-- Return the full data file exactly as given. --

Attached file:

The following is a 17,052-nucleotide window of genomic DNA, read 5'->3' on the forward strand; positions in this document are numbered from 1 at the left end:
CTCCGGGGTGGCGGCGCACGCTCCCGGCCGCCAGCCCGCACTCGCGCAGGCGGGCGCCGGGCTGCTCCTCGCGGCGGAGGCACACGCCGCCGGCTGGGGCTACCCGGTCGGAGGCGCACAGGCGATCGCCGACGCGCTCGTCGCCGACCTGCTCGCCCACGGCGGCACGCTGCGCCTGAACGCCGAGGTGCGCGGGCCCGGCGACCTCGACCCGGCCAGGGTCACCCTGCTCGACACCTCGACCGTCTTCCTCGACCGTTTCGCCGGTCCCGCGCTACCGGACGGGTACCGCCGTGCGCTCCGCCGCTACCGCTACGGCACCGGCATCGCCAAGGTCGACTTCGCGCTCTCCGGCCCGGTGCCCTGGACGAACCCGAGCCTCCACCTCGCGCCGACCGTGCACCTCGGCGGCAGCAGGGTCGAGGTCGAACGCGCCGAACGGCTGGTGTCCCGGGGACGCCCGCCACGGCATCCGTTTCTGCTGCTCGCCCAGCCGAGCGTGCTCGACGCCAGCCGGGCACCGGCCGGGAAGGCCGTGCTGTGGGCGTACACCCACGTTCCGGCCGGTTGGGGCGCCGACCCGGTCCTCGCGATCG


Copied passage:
The following is a 17,052-nucleotide window of genomic DNA, read 5'->3' on the forward strand; positions in this document are numbered from 1 at the left end:
CTCCGGGGTGGCGGCGCACGCTCCCGGCCGCCAGCCCGCACTCGCGCAGGCGGGCGCCGGGCTGCTCCTCGCGGCGGAGGCACACGCCGCCGGCTGGGGCTACCCGGTCGGAGGCGCACAGGCGATCGCCGACGCGCTCGTCGCCGACCTGCTCGCCCACGGCGGCACGCTGCGCCTGAACGCCGAGGTGCGCGGGCCCGGCGACCTCGACCCGGCCAGGGTCACCCTGCTCGACACCTCGACCGTCTTCCTCGACCGTTTCGCCGGTCCCGCGCTACCGGACGGGTACCGCCGTGCGCTCCGCCGCTACCGCTACGGCACCGGCATCGCCAAGGTCGACTTCGCGCTCTCCGGCCCGGTGCCCTGGACGAACCCGAGCCTCCACCTCGCGCCGACCGTGCACCTCGGCGGCAGCAGGGTCGAGGTCGAACGCGCCGAACGGCTGGTGTCCCGGGGACGCCCGCCACGGCATCCGTTTCTGCTGCTCGCCCAGCCGAGCGTGCTCGACGCCAGCCGGGCACCGGCCGGGAAGGCCGTGCTGTGGGCGTACACCCACGTTCCGGCCGGTTGGGGCGCCGACCCGGTCCTCGCGATCG